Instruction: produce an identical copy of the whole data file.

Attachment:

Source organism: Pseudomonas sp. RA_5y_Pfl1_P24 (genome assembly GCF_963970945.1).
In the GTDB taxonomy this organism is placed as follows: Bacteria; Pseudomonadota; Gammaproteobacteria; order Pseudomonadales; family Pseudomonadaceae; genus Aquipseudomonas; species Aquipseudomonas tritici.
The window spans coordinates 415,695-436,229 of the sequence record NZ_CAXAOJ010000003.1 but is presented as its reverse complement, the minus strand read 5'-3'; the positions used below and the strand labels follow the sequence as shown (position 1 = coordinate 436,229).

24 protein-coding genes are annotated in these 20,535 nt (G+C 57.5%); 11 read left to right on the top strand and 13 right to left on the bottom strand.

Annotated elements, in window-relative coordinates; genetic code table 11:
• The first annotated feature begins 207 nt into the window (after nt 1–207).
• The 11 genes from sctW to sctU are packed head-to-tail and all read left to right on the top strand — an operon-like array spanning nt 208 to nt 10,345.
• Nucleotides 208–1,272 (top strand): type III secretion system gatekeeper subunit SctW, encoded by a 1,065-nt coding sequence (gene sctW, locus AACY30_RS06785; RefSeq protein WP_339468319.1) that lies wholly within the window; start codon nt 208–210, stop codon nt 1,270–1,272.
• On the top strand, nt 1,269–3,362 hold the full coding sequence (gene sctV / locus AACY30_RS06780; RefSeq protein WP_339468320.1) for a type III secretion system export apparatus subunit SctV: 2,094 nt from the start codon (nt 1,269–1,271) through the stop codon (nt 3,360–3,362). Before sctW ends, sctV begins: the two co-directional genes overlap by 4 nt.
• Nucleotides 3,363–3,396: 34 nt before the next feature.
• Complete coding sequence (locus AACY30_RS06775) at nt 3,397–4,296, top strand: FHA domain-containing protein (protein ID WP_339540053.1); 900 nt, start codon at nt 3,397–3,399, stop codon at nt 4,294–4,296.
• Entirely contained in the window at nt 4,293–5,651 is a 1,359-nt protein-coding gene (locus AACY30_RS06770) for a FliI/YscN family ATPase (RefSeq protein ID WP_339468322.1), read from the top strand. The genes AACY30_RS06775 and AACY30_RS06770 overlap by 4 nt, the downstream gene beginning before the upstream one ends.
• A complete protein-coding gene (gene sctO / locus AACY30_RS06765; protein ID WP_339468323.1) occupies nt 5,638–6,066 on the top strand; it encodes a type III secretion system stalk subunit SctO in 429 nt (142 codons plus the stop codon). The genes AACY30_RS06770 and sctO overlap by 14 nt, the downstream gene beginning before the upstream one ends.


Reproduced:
Source organism: Pseudomonas sp. RA_5y_Pfl1_P24 (genome assembly GCF_963970945.1).
In the GTDB taxonomy this organism is placed as follows: Bacteria; Pseudomonadota; Gammaproteobacteria; order Pseudomonadales; family Pseudomonadaceae; genus Aquipseudomonas; species Aquipseudomonas tritici.
The window spans coordinates 415,695-436,229 of the sequence record NZ_CAXAOJ010000003.1 but is presented as its reverse complement, the minus strand read 5'-3'; the positions used below and the strand labels follow the sequence as shown (position 1 = coordinate 436,229).

24 protein-coding genes are annotated in these 20,535 nt (G+C 57.5%); 11 read left to right on the top strand and 13 right to left on the bottom strand.

Annotated elements, in window-relative coordinates; genetic code table 11:
• The first annotated feature begins 207 nt into the window (after nt 1–207).
• The 11 genes from sctW to sctU are packed head-to-tail and all read left to right on the top strand — an operon-like array spanning nt 208 to nt 10,345.
• Nucleotides 208–1,272 (top strand): type III secretion system gatekeeper subunit SctW, encoded by a 1,065-nt coding sequence (gene sctW, locus AACY30_RS06785; RefSeq protein WP_339468319.1) that lies wholly within the window; start codon nt 208–210, stop codon nt 1,270–1,272.
• On the top strand, nt 1,269–3,362 hold the full coding sequence (gene sctV / locus AACY30_RS06780; RefSeq protein WP_339468320.1) for a type III secretion system export apparatus subunit SctV: 2,094 nt from the start codon (nt 1,269–1,271) through the stop codon (nt 3,360–3,362). Before sctW ends, sctV begins: the two co-directional genes overlap by 4 nt.
• Nucleotides 3,363–3,396: 34 nt before the next feature.
• Complete coding sequence (locus AACY30_RS06775) at nt 3,397–4,296, top strand: FHA domain-containing protein (protein ID WP_339540053.1); 900 nt, start codon at nt 3,397–3,399, stop codon at nt 4,294–4,296.
• Entirely contained in the window at nt 4,293–5,651 is a 1,359-nt protein-coding gene (locus AACY30_RS06770) for a FliI/YscN family ATPase (RefSeq protein ID WP_339468322.1), read from the top strand. The genes AACY30_RS06775 and AACY30_RS06770 overlap by 4 nt, the downstream gene beginning before the upstream one ends.
• A complete protein-coding gene (gene sctO / locus AACY30_RS06765; protein ID WP_339468323.1) occupies nt 5,638–6,066 on the top strand; it encodes a type III secretion system stalk subunit SctO in 429 nt (142 codons plus the stop codon). The genes AACY30_RS06770 and sctO overlap by 14 nt, the downstream gene beginning before the upstream one ends.